[Follow Val Skelton on Google+]


Open Access and MOOCs – disrupting academia

Research set outs to explore the impact of disruptive innovations on academia and teaching.

Green and Gold models of Open Access (OA) have been growing steadily over the last decade.  An estimated 17% of articles indexed in ISI’s Web of Knowledge index are published in Gold OA journals; almost 7000 free online journals are currently listed in the Directory of Open Access Journals (DOAJ) and it is estimated that 25% of peer reviewed research is already deposited by authors in open archives.

A new study by Richard Wellen (published in SAGE Open) sets out to explore the consequences of moves towards the ‘new digital academic commons’ in the shape of OA publishing, megajournals and Massive Online Open Courses (MOOCs).


The value of knowledge is best realised when it is shared.  It is beneficial for society to create an ‘academic commons’ to facilitate the reciprocal use of knowledge.  Scholarly journals have an important role here, but high prices and other barriers to access can exclude many. The drive towards OA comes from a consensus about the importance of openness for progress and productivity.

Wellen asks whether and how OA could bring a disruptive challenge to the market power of publishers and to what extent new academic platforms and other intermediaries will take on such roles as quality control, filtering and content discovery.


  • Stakeholders have embraced OA as a solution to ‘dysfunctional’ publishing models and as a way to maximise the impact of research
  • Open content and ‘academic unbundling’ look set to transform the economics and social structure of higher education and research communication
  • Megajournals, academic networking services and MOOCs are all linked to a market-oriented reform of academic governance
  • An emerging ‘gift’ economy in academic content is linked to new ways of commodifying academic services
  • Researchers still place a high value on journal prestige
  • Some library functions may move to independent services operating at a trans-institutional level
  • Despite being open, MOOCs are meant to earn revenue
  • MOOCs have become marketing tools for universities
  • Politicians want to address cost, access and productivity issues in HE e.g. by loosening the link between teaching and research ranking
  • Academic unbundling raises challenges for the governance of academic commons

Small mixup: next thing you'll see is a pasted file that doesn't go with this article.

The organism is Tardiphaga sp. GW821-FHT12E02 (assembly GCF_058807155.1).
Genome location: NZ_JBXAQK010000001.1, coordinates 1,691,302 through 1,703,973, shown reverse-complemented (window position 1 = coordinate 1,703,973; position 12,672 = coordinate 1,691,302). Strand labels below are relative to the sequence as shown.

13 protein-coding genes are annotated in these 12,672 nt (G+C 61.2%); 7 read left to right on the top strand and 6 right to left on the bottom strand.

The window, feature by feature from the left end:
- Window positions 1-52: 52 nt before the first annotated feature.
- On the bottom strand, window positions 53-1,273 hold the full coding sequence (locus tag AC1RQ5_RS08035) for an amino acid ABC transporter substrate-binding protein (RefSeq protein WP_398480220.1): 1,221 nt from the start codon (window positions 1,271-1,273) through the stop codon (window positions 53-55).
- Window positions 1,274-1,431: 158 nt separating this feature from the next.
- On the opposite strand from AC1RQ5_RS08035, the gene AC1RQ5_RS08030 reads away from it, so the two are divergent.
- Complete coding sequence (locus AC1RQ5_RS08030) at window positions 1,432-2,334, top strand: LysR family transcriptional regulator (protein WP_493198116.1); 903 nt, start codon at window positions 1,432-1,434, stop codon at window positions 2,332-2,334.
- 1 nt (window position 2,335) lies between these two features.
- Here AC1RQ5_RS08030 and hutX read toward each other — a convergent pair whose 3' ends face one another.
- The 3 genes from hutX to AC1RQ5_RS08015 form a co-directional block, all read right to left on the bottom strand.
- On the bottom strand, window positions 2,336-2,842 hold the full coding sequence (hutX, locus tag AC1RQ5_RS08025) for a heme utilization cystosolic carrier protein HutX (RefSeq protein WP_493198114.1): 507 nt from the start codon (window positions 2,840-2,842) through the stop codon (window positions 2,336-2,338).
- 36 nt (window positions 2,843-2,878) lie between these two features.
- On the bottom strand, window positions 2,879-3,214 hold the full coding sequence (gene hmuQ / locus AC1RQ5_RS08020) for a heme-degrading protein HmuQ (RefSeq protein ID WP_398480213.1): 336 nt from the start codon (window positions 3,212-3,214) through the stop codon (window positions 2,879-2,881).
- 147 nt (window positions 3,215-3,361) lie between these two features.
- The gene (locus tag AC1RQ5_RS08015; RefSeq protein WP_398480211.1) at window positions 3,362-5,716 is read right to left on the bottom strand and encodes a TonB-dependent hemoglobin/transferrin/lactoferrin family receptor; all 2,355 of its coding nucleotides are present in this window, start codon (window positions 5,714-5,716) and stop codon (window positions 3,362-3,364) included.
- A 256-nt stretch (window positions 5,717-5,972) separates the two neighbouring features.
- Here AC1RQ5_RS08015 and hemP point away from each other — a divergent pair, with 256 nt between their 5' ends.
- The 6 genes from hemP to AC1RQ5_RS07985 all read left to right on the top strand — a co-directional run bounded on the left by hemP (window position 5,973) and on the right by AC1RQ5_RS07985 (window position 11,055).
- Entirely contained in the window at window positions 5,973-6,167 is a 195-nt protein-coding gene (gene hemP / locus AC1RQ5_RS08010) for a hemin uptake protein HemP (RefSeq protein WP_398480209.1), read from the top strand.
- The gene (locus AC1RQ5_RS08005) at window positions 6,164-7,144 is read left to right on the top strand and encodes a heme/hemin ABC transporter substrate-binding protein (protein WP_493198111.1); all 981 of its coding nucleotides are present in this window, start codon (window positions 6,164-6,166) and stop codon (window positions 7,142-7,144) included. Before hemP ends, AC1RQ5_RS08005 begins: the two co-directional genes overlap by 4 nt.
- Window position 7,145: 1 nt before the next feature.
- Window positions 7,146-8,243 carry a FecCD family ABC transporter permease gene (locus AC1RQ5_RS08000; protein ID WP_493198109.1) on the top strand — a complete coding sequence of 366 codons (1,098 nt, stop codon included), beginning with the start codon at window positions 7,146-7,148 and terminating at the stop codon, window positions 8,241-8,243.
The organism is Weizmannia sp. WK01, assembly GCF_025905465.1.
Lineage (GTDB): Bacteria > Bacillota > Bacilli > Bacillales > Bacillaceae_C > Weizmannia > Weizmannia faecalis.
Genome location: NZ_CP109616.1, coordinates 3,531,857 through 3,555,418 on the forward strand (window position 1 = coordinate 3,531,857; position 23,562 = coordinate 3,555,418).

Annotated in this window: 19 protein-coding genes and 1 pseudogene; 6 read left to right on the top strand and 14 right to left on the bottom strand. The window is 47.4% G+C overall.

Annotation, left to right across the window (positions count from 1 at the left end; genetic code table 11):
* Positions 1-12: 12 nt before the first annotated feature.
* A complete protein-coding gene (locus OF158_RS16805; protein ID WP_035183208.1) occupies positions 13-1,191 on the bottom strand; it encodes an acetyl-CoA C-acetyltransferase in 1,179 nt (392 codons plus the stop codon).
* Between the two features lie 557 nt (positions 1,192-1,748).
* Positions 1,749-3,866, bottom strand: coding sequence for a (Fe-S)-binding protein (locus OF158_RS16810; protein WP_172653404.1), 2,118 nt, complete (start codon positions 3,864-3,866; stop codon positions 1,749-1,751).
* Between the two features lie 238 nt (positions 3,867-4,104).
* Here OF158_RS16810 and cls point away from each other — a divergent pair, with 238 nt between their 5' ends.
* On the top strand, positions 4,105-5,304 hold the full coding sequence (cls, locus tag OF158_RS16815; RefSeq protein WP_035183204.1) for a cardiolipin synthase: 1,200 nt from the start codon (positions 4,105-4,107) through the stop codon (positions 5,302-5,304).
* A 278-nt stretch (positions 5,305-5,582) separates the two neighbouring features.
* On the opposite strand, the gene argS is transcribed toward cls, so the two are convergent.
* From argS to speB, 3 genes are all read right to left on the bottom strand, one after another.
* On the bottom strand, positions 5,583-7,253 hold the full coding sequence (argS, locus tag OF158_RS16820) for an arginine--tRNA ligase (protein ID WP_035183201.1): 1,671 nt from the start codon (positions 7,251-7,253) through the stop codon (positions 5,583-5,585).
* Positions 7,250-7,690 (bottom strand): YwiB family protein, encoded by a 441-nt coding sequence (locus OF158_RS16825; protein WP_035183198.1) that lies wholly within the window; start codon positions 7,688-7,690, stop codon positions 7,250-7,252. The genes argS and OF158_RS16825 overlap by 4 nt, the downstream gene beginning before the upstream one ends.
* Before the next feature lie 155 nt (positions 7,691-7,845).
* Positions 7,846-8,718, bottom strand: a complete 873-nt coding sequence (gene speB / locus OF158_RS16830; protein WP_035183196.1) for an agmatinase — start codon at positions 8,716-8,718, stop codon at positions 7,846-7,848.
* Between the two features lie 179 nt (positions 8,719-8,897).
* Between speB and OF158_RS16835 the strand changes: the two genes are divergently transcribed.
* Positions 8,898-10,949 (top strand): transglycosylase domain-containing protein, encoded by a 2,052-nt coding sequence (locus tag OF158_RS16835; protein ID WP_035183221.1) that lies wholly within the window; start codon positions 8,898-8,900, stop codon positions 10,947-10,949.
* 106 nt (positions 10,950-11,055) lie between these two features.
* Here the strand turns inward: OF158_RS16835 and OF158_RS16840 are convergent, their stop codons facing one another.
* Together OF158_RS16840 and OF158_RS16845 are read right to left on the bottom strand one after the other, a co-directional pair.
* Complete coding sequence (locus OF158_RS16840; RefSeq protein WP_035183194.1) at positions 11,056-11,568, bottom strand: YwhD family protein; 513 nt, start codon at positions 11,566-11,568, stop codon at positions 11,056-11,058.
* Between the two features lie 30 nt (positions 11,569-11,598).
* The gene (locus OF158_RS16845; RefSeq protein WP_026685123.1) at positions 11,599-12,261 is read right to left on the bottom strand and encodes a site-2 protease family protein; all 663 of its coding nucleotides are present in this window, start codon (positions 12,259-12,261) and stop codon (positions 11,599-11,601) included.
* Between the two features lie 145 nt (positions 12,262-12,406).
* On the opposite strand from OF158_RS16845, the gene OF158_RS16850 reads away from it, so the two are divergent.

You can access the full article Open Access, Megajournals, and MOOCs: On the Political Economy of Academic Unbundling here.

[Follow Val Skelton on Google+]

What drives traffic to corporate websites?

Visits to corporate websites are up (24% in two years) – and the rise is being driven by mobile.

Research from Investis IQ has been tracking visitors to corporate websites from social media platforms to see which sites drive the most traffic. The company tracks the website analytics of European companies (12% of the total surveyed), FTSE 100 (24%) and FTSE 250 (42%) companies along with AIM companies (27%).

The figures show that website visits from mobile devices have increased by 400% in two years.

  • 20% of all visits to corporate websites are now made by people using mobile devices.
  • 66% of all mobile visits are being made by iPhone/iPad
  • Only 23% of the companies surveyed have a dedicated mobile or a responsive website

Social media and search engines

  • 54% arrive at a corporate website via a search engine
  • 56% of the FTSE 100 companies studied link to at least one social media site from their website
  • LinkedIn drives the most visits – 64% of all visits to corporate websites from social media sites come via LinkedIn
  • Facebook’s importance is declining – it is driving 17% of the visits (down from 30% in two years)
  • Twitter however has grown from driving 4% of visits two years ago to 14% in 2013
  • Between them LinkedIn, Facebook and Twitter are driving 95% of all visits from social media sites – the influence of other social media sites is, as yet, negligible.

The report is available here.

[Follow Val Skelton on Google+]

Public access to ICT: Another reason why libraries matter!

The Technology and Social Change Group of the University of Washington’s Library School published its report of the five-year project exploring the impact of public access to ICT around the world.

The results show the impact that public libraries and cybercafés have when it comes to promoting digital inclusion and the development of ICT skills, particularly for marginalised populations.

Public access facilities bridge a number of digital divides.  They broaden access to both ICT infrastructure and to information resources.  For over half the users surveyed, libraries and cybercafés provided their very first contact with computers or the internet.  For over a third, they continued to be the only source of access to the internet.

The importance of empathy

The researchers explored in depth the role of ‘infomediaries’ to users in Bangladesh, Chile and Lithuania.  The findings showed that the ability of infomediaries to empathise with users is just as important as their technical skills.  This included giving them confidence to learn and to understand often unexpressed or unformed needs.

In-depth research amongst teenagers in Cape Town, South Africa showed that mobile phone internet access and public access computers were no substitutes for each other.  Indeed, interviewees had very often developed elaborate practices which combined the use of public access and personal devices.  The evidence shows that public access is not obsolete, even as mobile device ownership is growing.  They continued to use public access for help from staff and simply to ‘be alone together’ – a trend which is also emerging in newly designed academic libraries.


At a policy level the report calls for continuing support for public access to ICT, maximising the use of existing infrastructure.

Librarians should:

  • adopt a flexible approach to rules such as limiting time spent on machines or noise levels
  • be flexible to emerging needs.